With some 20 trips to Haiti over the past five years, Charlotte businessman Mark Creasser couldn't ignore the latest pleas for help.
Ten days after the 7.0-magnitude earthquake destroyed the capital city of Port-au-Prince, Creasser placed himself aboard a chartered flight of doctors en route to Haiti.
Creasser has many investments in Haiti, all of them personal: the people of Haiti and, most especially, the Missionaries of the Poor in Cap-Haïtien.
"I was pleased to find the mission at Cap-Haïtien had not been affected by the earthquake," said Creasser.
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"We knew the need in Port-au-Prince would be intense, so from our base at the mission at Cap-Haïtien, we filled three buses with food and set out for the capital city. A distance of approximately 80 miles, the trip through the countryside took us eight hours."
Creasser was one of the first to bring food into the city.
Back home again, Creasser related his experiences to the pastor of St. Matthew Catholic Church in southeast Charlotte, Msgr. John J. McSweeney.
"The highest concern after the earthquake is the potential for the outbreak of fast spreading disease. Almost 240,000 people died as a consequence of the quake, but many more than that could perish from diseases brought about by unsanitary conditions," Creasser said.
Creasser told McSweeney about a Haitian businessman who had donated a 10,000-square-foot warehouse to the Missionaries of the Poor in Cap-Haïtien, and the missionaries wanted to retrofit the building as a shelter for homeless. The building was a generous donation, but it would require more capital to compartmentalize it and provide food for the newly displaced.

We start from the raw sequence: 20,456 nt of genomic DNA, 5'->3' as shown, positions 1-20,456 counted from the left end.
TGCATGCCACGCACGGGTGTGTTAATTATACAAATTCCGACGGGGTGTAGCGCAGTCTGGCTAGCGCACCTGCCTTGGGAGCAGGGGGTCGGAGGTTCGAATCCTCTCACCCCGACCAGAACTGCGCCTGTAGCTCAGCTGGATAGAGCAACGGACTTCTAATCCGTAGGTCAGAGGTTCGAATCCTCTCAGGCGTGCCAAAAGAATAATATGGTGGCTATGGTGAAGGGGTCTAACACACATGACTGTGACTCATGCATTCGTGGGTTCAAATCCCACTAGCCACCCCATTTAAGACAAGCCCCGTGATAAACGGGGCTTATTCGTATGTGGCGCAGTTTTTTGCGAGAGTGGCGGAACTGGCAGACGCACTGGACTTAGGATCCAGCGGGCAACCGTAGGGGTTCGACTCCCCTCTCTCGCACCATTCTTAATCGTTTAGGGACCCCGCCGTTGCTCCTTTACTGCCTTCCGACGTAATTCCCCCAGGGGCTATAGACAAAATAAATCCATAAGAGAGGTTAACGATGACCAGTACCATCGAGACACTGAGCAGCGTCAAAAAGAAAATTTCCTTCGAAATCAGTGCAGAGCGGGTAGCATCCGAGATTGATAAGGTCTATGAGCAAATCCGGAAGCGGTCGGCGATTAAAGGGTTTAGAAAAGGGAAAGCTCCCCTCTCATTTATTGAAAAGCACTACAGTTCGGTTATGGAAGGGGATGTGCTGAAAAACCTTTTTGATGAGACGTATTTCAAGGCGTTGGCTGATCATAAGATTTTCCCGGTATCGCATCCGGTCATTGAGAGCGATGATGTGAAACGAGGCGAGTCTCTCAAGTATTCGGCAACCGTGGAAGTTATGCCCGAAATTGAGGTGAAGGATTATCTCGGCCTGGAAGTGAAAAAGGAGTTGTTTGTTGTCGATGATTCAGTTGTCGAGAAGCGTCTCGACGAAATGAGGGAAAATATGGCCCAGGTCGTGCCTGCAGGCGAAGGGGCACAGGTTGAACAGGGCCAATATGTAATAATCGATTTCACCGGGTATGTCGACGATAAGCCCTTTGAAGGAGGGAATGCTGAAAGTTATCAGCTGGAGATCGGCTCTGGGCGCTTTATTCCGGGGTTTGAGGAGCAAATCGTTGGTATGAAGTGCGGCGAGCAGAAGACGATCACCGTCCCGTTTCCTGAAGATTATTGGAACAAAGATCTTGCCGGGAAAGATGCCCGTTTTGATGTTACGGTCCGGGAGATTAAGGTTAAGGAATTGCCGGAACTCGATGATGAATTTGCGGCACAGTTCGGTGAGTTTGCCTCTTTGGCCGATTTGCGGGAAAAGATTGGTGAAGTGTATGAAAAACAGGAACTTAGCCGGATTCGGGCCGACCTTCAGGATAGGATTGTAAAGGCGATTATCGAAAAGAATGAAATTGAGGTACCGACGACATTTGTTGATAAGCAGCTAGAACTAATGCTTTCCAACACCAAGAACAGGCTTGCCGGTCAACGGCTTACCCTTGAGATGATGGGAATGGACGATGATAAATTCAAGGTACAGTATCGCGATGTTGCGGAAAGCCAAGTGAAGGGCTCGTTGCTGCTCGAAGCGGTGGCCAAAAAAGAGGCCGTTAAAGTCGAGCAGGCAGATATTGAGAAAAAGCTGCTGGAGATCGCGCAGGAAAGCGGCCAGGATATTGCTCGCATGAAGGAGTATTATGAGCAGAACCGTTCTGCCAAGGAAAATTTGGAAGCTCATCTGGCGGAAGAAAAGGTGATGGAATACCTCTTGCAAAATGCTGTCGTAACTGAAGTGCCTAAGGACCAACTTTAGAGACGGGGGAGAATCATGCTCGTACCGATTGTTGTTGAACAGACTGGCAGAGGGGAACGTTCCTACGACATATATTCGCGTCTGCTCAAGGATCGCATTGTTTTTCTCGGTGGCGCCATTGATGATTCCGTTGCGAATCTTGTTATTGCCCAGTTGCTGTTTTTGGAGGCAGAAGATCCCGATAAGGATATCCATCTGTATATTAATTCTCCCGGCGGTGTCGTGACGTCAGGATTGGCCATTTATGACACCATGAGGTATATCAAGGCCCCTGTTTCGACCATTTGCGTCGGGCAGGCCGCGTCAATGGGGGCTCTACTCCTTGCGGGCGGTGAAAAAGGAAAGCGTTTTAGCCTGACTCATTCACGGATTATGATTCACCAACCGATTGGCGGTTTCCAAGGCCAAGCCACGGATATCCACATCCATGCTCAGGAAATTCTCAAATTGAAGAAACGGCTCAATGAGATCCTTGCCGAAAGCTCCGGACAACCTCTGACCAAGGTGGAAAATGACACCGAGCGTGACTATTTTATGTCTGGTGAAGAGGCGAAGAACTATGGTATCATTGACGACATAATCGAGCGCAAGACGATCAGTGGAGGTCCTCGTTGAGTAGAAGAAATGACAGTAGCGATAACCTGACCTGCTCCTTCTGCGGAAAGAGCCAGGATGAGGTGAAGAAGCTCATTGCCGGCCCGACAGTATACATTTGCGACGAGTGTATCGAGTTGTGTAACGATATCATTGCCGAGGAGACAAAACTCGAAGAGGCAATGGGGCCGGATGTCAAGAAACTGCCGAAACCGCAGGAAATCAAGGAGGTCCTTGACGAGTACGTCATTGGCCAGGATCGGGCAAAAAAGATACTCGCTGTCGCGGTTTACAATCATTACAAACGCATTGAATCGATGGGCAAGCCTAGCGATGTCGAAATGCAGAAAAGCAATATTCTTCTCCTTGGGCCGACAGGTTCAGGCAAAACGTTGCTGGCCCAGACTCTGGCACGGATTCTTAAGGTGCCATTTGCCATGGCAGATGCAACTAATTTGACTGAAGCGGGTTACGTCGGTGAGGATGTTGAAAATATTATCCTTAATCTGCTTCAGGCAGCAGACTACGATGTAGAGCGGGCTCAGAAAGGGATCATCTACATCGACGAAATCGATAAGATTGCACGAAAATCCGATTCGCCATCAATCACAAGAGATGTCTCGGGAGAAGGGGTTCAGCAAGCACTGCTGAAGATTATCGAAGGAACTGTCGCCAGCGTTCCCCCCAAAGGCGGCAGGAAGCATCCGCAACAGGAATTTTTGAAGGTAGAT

A few weeks earlier, in a special collection for the earthquake fund, the parish donated $78,000 to Catholic Relief Services. The pastor encouraged Creasser to reach out again to parishioners for more support. McSweeney allotted Creasser three weeks for this additional fundraising.
Because Creasser was sending construction, kitchen and living supplies to Haiti in addition to food, this new effort would have to exceed prior fundraising goals. Money and supplies poured in. The children of St. Matthew Elementary School raised more than $3,500 in donations, while other parishioners donated single and bulk items and money. By the end of the third week, the donations had filled three 40-foot shipping containers, and Creasser estimated the value of the donations at $200,000.
There was only one problem remaining: The mission in Cap-Haïtien had no building to store the additional supplies. From the pulpit that Sunday, McSweeney asked his parish for volunteers to purchase the three containers so they could be parked on the property of the mission. Three corporate donations were made, and an additional donation came from a nonparishioner attending the service that day, allowing for a final total of four containers to be bought.
Creasser plans to continue his efforts in Haiti and said he plans to hold another fundraising drive this summer.
"The need today is more than ever," he said.